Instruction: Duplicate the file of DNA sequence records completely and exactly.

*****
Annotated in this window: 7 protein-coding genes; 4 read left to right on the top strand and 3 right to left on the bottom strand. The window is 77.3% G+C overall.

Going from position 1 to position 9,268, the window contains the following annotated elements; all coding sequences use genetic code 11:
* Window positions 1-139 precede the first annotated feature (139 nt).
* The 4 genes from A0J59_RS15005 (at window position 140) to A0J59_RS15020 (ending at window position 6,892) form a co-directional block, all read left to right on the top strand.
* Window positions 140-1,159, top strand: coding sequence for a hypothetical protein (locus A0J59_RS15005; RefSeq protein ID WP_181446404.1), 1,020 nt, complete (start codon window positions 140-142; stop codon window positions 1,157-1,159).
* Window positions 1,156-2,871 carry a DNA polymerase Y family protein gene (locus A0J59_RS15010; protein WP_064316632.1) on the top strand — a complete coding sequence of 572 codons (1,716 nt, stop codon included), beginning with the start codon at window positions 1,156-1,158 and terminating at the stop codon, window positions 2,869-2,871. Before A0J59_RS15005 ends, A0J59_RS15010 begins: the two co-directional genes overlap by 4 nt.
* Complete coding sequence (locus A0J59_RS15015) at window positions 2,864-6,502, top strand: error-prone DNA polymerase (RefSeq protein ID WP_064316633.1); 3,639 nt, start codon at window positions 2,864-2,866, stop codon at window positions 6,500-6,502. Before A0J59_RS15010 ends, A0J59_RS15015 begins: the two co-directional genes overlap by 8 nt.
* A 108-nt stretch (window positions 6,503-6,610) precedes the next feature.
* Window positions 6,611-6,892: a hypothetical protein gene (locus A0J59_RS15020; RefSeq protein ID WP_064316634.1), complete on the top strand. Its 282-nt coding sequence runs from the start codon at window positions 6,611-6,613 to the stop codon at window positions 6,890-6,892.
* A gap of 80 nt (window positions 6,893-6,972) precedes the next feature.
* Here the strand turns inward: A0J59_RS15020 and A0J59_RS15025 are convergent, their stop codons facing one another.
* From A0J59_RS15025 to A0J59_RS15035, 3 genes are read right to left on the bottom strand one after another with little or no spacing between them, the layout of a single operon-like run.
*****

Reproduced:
Annotated in this window: 7 protein-coding genes; 4 read left to right on the top strand and 3 right to left on the bottom strand. The window is 77.3% G+C overall.

Going from position 1 to position 9,268, the window contains the following annotated elements; all coding sequences use genetic code 11:
* Window positions 1-139 precede the first annotated feature (139 nt).
* The 4 genes from A0J59_RS15005 (at window position 140) to A0J59_RS15020 (ending at window position 6,892) form a co-directional block, all read left to right on the top strand.
* Window positions 140-1,159, top strand: coding sequence for a hypothetical protein (locus A0J59_RS15005; RefSeq protein ID WP_181446404.1), 1,020 nt, complete (start codon window positions 140-142; stop codon window positions 1,157-1,159).
* Window positions 1,156-2,871 carry a DNA polymerase Y family protein gene (locus A0J59_RS15010; protein WP_064316632.1) on the top strand — a complete coding sequence of 572 codons (1,716 nt, stop codon included), beginning with the start codon at window positions 1,156-1,158 and terminating at the stop codon, window positions 2,869-2,871. Before A0J59_RS15005 ends, A0J59_RS15010 begins: the two co-directional genes overlap by 4 nt.
* Complete coding sequence (locus A0J59_RS15015) at window positions 2,864-6,502, top strand: error-prone DNA polymerase (RefSeq protein ID WP_064316633.1); 3,639 nt, start codon at window positions 2,864-2,866, stop codon at window positions 6,500-6,502. Before A0J59_RS15010 ends, A0J59_RS15015 begins: the two co-directional genes overlap by 8 nt.
* A 108-nt stretch (window positions 6,503-6,610) precedes the next feature.
* Window positions 6,611-6,892: a hypothetical protein gene (locus A0J59_RS15020; RefSeq protein ID WP_064316634.1), complete on the top strand. Its 282-nt coding sequence runs from the start codon at window positions 6,611-6,613 to the stop codon at window positions 6,890-6,892.
* A gap of 80 nt (window positions 6,893-6,972) precedes the next feature.
* Here the strand turns inward: A0J59_RS15020 and A0J59_RS15025 are convergent, their stop codons facing one another.
* From A0J59_RS15025 to A0J59_RS15035, 3 genes are read right to left on the bottom strand one after another with little or no spacing between them, the layout of a single operon-like run.